flag of Mongolia

Fire, Climate & Ecology in the Forests of Mongolia

American Flag

A birch spring in Mongolia

Principal Investigators:

Neil Pederson

Neil Pederson - Tree Ring Laboratory of LDEO

Columbia University

Current News:

  • Get updates from the project blog

  • The 2010 Field Season is nearly complete. Since July our team has sampled >1400 trees from the Tuul Watershed, just north of Ulaanbaatar to near the Russian border and from the east of the Khenti Uul (Mountains) to the near western tip of the Khangai Uul
  • Project Overview: Increased wildfires are predicted to accompany ongoing climate change. Yet, little evidence exists supporting this hypothesis. This project will examine relationships between wildfire and climate over the past four+ centuries, from the steppes of the Gobi to the taiga forests of northern Mongolia. Mongolia’s landscape, land-use history and recent history of rapid climate change make it an ideal test case for an examination of the relationship between wildfire and climate. Wildfire occurrence and severity will be reconstructed using tree ages and fire scars as recorded by tree rings. The main objectives are to: 1) test hypotheses about climate impacts on wildfires by developing a network of fire histories across Mongolia; 2) determine whether recent climate change has caused unprecedented changes in the number or severity of wildfires, and 3) potentially identify what climatic combinations could cause forest properties to change significantly from what they had been historically.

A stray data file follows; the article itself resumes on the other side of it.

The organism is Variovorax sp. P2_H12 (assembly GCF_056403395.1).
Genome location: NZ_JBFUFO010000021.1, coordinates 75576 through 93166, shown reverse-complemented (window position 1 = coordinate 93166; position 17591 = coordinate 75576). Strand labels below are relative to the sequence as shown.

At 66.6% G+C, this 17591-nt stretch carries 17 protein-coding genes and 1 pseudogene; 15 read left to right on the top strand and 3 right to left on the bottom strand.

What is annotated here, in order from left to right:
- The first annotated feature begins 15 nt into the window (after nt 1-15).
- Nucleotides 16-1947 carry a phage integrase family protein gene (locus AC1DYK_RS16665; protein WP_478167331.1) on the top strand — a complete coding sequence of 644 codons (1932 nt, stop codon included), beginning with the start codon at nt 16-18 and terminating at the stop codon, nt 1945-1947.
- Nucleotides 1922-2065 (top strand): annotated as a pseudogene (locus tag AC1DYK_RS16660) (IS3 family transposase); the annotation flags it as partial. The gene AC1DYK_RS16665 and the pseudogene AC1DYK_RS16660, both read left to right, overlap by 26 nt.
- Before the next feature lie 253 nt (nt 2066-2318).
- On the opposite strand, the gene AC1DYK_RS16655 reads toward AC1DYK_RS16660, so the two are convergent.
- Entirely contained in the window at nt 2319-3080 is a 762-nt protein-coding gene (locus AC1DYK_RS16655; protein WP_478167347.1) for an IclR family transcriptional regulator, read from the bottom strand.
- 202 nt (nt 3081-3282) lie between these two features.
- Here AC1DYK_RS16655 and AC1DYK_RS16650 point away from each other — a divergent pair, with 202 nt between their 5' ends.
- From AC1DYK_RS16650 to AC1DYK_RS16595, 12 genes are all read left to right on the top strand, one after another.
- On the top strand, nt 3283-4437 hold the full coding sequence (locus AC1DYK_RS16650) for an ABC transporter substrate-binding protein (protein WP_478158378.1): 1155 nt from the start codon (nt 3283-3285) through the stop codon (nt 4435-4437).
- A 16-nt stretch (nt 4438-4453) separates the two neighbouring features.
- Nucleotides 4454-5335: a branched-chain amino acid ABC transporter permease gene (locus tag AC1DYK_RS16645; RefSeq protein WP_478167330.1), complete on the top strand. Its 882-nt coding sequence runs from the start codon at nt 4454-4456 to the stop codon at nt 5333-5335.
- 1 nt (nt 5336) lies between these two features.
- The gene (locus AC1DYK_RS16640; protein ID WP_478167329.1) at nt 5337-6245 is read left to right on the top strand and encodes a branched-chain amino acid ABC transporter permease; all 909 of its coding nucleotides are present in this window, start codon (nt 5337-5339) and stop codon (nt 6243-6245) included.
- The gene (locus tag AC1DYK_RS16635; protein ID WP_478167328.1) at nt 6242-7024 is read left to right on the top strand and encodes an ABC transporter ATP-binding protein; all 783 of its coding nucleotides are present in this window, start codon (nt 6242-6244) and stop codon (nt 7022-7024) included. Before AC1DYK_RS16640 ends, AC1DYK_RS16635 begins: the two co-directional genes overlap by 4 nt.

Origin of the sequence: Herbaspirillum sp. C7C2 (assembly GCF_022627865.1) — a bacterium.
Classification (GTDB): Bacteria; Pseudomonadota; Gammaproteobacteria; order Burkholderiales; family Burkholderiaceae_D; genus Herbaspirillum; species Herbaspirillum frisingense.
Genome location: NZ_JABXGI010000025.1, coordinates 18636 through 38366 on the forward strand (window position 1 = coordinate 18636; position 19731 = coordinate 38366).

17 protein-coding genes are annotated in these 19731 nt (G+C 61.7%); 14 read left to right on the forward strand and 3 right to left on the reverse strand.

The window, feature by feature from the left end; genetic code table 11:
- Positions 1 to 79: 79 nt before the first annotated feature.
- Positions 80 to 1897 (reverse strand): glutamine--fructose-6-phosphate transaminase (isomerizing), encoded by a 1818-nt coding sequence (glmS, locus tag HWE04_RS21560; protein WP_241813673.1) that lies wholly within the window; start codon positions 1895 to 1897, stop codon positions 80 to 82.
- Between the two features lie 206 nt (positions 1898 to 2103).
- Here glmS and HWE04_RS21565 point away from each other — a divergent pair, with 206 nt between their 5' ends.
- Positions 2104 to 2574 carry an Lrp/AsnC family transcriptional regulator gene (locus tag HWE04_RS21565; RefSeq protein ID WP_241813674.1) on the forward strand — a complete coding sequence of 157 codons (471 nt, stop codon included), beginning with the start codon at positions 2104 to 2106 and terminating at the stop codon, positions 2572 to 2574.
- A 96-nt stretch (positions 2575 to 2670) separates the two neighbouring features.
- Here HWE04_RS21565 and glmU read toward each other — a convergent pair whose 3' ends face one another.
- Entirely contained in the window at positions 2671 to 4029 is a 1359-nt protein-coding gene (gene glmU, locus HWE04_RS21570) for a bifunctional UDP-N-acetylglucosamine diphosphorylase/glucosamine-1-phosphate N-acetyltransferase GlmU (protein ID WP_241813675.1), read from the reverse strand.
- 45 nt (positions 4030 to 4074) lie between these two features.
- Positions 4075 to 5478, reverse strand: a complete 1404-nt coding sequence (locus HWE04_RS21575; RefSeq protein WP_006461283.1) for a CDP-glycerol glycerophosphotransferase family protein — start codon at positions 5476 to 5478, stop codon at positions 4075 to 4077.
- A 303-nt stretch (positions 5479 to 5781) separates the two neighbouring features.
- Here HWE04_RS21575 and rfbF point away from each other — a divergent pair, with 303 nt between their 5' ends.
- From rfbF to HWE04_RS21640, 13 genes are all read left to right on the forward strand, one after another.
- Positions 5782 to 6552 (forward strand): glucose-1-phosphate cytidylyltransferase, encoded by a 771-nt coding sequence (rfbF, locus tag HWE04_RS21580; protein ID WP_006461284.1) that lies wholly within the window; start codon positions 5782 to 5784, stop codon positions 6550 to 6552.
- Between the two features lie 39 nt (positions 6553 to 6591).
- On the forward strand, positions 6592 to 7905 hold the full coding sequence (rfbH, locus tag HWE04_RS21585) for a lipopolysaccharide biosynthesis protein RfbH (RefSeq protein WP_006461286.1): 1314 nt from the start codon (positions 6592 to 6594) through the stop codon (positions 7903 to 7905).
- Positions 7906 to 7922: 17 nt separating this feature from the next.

Bodg Uul

    Broader Impacts: The research will benefit institutions in the U.S. and Mongolia. Funding will support two PhD students for study in the U.S., including a student from Mongolia, an additional MS student, and several undergraduate students from both the U.S. and Mongolia in field and laboratory research. Research elements will be incorporated into university curricula and continuing education materials in the Mongolia and U.S. We will interpret and transfer our methods and research findings to decision makers, landowners, managers, and conservation organizations working in Mongolian forests and related ecosystems in Asia.

    Sanaa cutting a fire-scarred sample

    Dr. Amy Hessl

    Amy Hessl - Dept of Geology & Geoghraphy

    West Virginia University

    Dr. Peter Brown

    Peter Brown

    Rocky Mountain Tree Ring Research

    Dr. Baatarbileg Nachin

    Baatarbileg Nachin - Head, Dept of Foresty & Tree Ring Laboratory

    National University of Mongolia


    Our predecessors of tree-ring based climate change research in Mongolia: MATRIP

    American Center for Mongolian Studies

    Slate.com series on Mongolia

    Eastern Progress article

    Sponsored by the Ecosystem Science cluster of the National Science Foundation

    Updated: Sep '10